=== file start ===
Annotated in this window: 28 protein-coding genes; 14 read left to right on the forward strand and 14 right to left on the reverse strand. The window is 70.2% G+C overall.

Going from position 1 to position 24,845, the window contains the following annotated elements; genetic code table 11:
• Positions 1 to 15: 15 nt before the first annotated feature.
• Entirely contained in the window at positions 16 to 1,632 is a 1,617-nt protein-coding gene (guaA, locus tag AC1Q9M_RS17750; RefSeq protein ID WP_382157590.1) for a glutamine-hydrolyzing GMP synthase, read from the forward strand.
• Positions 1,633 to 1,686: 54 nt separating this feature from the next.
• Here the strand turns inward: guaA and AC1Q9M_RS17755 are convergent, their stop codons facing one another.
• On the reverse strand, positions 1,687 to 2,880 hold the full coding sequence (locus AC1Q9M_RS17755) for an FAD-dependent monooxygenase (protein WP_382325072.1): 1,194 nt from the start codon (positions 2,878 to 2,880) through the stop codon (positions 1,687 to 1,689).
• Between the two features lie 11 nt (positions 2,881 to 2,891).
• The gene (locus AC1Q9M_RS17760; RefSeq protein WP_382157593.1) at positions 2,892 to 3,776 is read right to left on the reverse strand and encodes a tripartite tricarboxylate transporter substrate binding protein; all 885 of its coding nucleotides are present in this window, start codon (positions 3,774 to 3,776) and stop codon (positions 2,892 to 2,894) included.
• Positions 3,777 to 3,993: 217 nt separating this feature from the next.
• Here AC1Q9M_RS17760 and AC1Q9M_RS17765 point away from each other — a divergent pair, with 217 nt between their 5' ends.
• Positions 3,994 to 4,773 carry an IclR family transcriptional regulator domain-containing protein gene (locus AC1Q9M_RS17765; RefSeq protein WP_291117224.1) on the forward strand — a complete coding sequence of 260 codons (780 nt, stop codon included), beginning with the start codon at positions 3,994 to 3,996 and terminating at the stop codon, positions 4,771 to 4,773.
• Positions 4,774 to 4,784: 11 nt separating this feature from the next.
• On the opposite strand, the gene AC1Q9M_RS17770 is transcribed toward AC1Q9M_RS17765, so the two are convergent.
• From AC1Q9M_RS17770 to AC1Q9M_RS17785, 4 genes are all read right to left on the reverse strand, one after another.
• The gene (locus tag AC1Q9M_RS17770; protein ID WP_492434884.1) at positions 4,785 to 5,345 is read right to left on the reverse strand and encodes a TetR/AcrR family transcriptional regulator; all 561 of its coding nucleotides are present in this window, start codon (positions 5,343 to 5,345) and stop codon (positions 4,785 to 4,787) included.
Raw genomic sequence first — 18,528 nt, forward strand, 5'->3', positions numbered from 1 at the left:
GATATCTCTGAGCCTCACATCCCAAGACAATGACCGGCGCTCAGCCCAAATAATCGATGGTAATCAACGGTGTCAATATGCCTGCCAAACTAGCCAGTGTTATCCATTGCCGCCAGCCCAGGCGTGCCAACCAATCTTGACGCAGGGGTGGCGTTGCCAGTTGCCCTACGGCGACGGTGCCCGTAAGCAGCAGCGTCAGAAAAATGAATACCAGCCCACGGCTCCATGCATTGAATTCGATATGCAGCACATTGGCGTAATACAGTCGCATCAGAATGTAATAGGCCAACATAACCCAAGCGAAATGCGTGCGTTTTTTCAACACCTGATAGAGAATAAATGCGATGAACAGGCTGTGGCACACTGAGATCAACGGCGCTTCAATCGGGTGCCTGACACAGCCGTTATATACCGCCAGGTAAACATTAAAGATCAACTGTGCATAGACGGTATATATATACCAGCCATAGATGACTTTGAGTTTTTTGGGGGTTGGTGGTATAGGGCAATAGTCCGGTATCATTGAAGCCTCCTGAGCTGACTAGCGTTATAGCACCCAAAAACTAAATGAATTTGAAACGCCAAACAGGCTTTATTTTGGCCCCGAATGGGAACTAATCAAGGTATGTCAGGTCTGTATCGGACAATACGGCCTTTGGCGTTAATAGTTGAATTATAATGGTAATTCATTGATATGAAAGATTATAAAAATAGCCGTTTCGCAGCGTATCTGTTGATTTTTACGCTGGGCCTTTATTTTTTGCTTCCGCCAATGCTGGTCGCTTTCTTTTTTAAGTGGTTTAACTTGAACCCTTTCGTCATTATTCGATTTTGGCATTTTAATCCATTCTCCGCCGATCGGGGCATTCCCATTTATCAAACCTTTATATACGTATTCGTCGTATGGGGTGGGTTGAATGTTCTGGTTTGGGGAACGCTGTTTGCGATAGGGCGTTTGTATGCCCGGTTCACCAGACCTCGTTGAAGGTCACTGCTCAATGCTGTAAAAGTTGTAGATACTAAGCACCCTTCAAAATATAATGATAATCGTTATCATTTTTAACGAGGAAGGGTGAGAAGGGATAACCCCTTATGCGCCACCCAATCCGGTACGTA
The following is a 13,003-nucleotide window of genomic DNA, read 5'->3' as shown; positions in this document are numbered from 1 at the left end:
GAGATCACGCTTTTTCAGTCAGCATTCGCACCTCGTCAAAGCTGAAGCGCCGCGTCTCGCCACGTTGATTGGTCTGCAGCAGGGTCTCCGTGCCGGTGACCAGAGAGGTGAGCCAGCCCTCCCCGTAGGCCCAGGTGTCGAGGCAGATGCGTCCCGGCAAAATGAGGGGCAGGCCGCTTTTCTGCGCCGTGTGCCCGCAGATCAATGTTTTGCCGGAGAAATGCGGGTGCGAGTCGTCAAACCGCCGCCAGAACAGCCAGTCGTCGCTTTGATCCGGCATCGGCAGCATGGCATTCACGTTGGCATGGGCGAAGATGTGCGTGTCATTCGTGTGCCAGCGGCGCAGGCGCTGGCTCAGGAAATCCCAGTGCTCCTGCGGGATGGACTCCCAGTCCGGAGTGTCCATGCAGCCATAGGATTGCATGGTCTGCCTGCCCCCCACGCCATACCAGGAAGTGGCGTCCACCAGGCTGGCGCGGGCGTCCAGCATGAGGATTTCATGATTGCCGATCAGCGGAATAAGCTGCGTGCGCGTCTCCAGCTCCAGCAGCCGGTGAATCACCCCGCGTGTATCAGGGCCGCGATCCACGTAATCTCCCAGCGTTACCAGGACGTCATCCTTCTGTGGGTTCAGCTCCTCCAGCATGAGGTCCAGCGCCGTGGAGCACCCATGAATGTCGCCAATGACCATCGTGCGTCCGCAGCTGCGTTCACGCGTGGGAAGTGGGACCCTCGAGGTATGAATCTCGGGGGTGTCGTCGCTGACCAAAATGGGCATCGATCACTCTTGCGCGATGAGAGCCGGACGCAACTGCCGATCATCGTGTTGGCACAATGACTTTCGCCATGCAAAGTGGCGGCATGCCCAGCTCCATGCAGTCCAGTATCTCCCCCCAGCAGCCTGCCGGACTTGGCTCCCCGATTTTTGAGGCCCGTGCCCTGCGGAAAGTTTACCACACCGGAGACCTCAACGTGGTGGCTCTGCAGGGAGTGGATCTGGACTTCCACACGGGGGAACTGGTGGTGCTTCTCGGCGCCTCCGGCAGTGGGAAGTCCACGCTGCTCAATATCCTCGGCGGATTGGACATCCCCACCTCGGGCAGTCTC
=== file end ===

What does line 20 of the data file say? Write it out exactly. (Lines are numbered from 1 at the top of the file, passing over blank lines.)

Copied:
GAGATCACGCTTTTTCAGTCAGCATTCGCACCTCGTCAAAGCTGAAGCGCCGCGTCTCGCCACGTTGATTGGTCTGCAGCAGGGTCTCCGTGCCGGTGACCAGAGAGGTGAGCCAGCCCTCCCCGTAGGCCCAGGTGTCGAGGCAGATGCGTCCCGGCAAAATGAGGGGCAGGCCGCTTTTCTGCGCCGTGTGCCCGCAGATCAATGTTTTGCCGGAGAAATGCGGGTGCGAGTCGTCAAACCGCCGCCAGAACAGCCAGTCGTCGCTTTGATCCGGCATCGGCAGCATGGCATTCACGTTGGCATGGGCGAAGATGTGCGTGTCATTCGTGTGCCAGCGGCGCAGGCGCTGGCTCAGGAAATCCCAGTGCTCCTGCGGGATGGACTCCCAGTCCGGAGTGTCCATGCAGCCATAGGATTGCATGGTCTGCCTGCCCCCCACGCCATACCAGGAAGTGGCGTCCACCAGGCTGGCGCGGGCGTCCAGCATGAGGATTTCATGATTGCCGATCAGCGGAATAAGCTGCGTGCGCGTCTCCAGCTCCAGCAGCCGGTGAATCACCCCGCGTGTATCAGGGCCGCGATCCACGTAATCTCCCAGCGTTACCAGGACGTCATCCTTCTGTGGGTTCAGCTCCTCCAGCATGAGGTCCAGCGCCGTGGAGCACCCATGAATGTCGCCAATGACCATCGTGCGTCCGCAGCTGCGTTCACGCGTGGGAAGTGGGACCCTCGAGGTATGAATCTCGGGGGTGTCGTCGCTGACCAAAATGGGCATCGATCACTCTTGCGCGATGAGAGCCGGACGCAACTGCCGATCATCGTGTTGGCACAATGACTTTCGCCATGCAAAGTGGCGGCATGCCCAGCTCCATGCAGTCCAGTATCTCCCCCCAGCAGCCTGCCGGACTTGGCTCCCCGATTTTTGAGGCCCGTGCCCTGCGGAAAGTTTACCACACCGGAGACCTCAACGTGGTGGCTCTGCAGGGAGTGGATCTGGACTTCCACACGGGGGAACTGGTGGTGCTTCTCGGCGCCTCCGGCAGTGGGAAGTCCACGCTGCTCAATATCCTCGGCGGATTGGACATCCCCACCTCGGGCAGTCTC